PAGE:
I-4   Dr. Dana Cialla, IPHT Jena

Innovative, metal nanoparticle-based technologies for bioanalytical application

Dr. Dana Cialla, Dr. Karina Weber, Prof. Dr. Jürgen Popp*

*Institute of Physical Chemistry and Abbe Center of Photonics, Friedrich Schiller University Jena, Helmholtzweg 4, 07743 Jena, Germany – www.ipc.uni-jena.de ↗
*Leibniz Institute of Photonic Technology (IPHT), Albert-Einstein-Straße 9, 07745 Jena, Germany – www.ipht-jena.de ↗

Modern analytical and diagnostic techniques should allow a fast, simple as well as robust, cost-efficient and automated detection. This contribution introduces innovative approaches for metal nanoparticle-based analytical methods to meet these requirements.

Based on electric-optical detection schemes, a biochip platform for DNA analysis is developed. Due to bimolecular interaction of two complementary molecules, DNA fragments of interest are bound on the biochip surface. Subsequently, an enzymatic generated silver deposition visualizes the binding event and an electric-optical readout is feasible. This chip-based detection method is demonstrated for the example of the detection of pathogens causing animal or plant diseases [1, 2]. Moreover, a detection scheme applying magnetic beads and the deposition of metallic nanoparticles to monitor the positive binding event is used for a DNA assay [3]. Finally, the optical properties of silver and gold nanostructures lead to a strong electromagnetic field enhancement due to the interaction with light, which is used for surface-enhanced Raman spectroscopy (SERS) [4, 5]. Thus, SERS combines the molecular fingerprint specificity of Raman spectroscopy with a high sensitivity. This readout technique is applied e.g. to monitor the enzyme activity [6] or to detect pathogens [7] within a microfluidic channel system.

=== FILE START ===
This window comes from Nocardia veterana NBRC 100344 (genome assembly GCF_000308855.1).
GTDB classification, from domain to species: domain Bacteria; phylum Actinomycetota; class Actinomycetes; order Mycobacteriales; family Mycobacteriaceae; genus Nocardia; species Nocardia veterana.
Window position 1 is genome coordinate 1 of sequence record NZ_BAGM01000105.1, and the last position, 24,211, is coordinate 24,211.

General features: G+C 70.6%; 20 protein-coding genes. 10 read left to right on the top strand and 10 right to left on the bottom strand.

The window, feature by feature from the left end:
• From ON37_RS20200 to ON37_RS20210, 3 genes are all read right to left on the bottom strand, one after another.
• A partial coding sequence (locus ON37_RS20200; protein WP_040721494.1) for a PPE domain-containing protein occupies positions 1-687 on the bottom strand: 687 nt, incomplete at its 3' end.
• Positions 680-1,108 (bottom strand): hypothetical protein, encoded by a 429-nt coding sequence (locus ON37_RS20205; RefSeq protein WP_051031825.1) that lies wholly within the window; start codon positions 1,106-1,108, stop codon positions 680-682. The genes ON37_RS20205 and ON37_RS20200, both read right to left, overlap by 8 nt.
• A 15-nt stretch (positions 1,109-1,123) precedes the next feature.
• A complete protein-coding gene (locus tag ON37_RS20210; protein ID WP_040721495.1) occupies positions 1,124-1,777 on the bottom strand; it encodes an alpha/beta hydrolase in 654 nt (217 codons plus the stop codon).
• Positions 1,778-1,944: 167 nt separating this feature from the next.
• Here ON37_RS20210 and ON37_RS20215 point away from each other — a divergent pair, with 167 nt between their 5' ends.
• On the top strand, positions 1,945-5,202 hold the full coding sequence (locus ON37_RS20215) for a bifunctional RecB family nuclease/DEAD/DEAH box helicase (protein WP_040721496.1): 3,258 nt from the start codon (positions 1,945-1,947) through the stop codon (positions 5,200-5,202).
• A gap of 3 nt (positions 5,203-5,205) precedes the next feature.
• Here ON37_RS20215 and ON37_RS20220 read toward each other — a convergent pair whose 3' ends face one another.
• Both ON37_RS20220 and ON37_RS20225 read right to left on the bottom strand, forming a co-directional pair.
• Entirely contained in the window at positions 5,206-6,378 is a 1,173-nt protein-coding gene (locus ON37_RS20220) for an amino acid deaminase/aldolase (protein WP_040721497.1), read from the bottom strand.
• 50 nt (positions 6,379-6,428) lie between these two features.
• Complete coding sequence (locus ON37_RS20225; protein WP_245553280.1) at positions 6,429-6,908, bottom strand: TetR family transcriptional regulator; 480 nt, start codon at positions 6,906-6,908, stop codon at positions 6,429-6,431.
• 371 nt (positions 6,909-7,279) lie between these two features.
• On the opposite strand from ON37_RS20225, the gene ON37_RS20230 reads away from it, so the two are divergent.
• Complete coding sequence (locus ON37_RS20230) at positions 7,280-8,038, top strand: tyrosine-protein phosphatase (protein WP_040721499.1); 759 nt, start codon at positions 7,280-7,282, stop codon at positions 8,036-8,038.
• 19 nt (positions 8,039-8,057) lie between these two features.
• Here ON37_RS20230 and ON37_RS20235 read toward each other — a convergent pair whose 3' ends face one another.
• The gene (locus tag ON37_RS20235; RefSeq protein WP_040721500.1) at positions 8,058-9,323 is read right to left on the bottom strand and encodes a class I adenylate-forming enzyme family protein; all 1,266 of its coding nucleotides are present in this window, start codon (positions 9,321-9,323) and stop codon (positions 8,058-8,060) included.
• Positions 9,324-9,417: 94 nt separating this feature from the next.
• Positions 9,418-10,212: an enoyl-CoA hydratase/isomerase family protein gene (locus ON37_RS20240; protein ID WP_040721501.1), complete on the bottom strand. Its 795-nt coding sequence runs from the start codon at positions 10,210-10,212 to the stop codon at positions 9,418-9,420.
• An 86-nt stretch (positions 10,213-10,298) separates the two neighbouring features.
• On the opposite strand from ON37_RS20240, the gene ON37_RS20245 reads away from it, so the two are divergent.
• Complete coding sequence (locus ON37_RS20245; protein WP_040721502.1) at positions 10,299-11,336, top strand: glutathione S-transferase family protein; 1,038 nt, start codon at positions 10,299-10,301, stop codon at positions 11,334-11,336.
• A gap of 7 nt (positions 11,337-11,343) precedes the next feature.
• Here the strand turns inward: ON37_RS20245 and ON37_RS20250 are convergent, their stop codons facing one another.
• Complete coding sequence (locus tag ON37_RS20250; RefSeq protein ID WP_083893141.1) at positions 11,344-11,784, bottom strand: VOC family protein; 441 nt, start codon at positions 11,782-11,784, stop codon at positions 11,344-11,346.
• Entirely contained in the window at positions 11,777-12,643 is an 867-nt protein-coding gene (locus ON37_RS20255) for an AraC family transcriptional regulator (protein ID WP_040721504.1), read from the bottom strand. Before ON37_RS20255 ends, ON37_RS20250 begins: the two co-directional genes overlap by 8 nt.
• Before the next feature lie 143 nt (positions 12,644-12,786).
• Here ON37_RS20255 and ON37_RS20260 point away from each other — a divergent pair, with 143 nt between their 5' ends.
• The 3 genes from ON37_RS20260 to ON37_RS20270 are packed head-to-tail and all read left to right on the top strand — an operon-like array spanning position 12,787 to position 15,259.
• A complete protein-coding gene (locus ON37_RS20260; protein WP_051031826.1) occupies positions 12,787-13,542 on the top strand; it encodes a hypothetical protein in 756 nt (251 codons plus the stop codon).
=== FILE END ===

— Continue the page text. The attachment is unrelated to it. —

Acknowledgement

Funding the projects "QuantiSERS" and "Jenaer Biochip Initiative 2.0" within the framework "InnoProfile Transfer – Unternehmen Region" the Federal Ministry of Education and Research, Germany (BMBF) is gratefully acknowledged. Furthermore, we thank for funding the project "PhytoValidierung" by the Federal Office for Agriculture and Food, Germany (BLE).

[1] B. Seise, A. Brinker, R. Kretschmer, M. Schwarz, B. Rudolph, T. Kaulfuß, M. Urban, T. Henkel, J. Popp, R. Möller, Engineering in Life Sciences, 11(2), 148-156 (2011).
[2] L. Schwenkbier, S. König, S. Wagner, S. Pollok, J. Weber, M. Hentschel, J. Popp, S. Werres, K. Weber, Microchimica Acta, published online, doi:10.1007/s00604-013-1107-3.
[3] M. Schwarz, S. Pahlow, T. Bocklitz, C. Steinbrücker, D. Cialla, K. Weber, J. Popp, Analyst, 138(20), 5866-5870 (2013).
[4] D. Cialla, A. März, R. Böhme, F. Theil, K. Weber, M. Schmitt, J. Popp, Analytical and Bioanalytical Chemistry, 403(1), 27-54 (2012).
[5] D. Cialla, S. Pollok, C. Steinbrücker, K. Weber, J. Popp, Nanophotonics, published online, doi:10.1515/nanoph-2013-0024
[6] A. März, B. Mönch, P. Rösch, M. Kiehntopf, T. Henkel, J. Popp, Analytical and Bioanalytical Chemistry, 400(9), 2755-2761 (2011).
[7] A. Walter, A. März, W. Schumacher, P. Rösch, J. Popp, Lab on a Chip, 11(12), 1013-1021 (2011).

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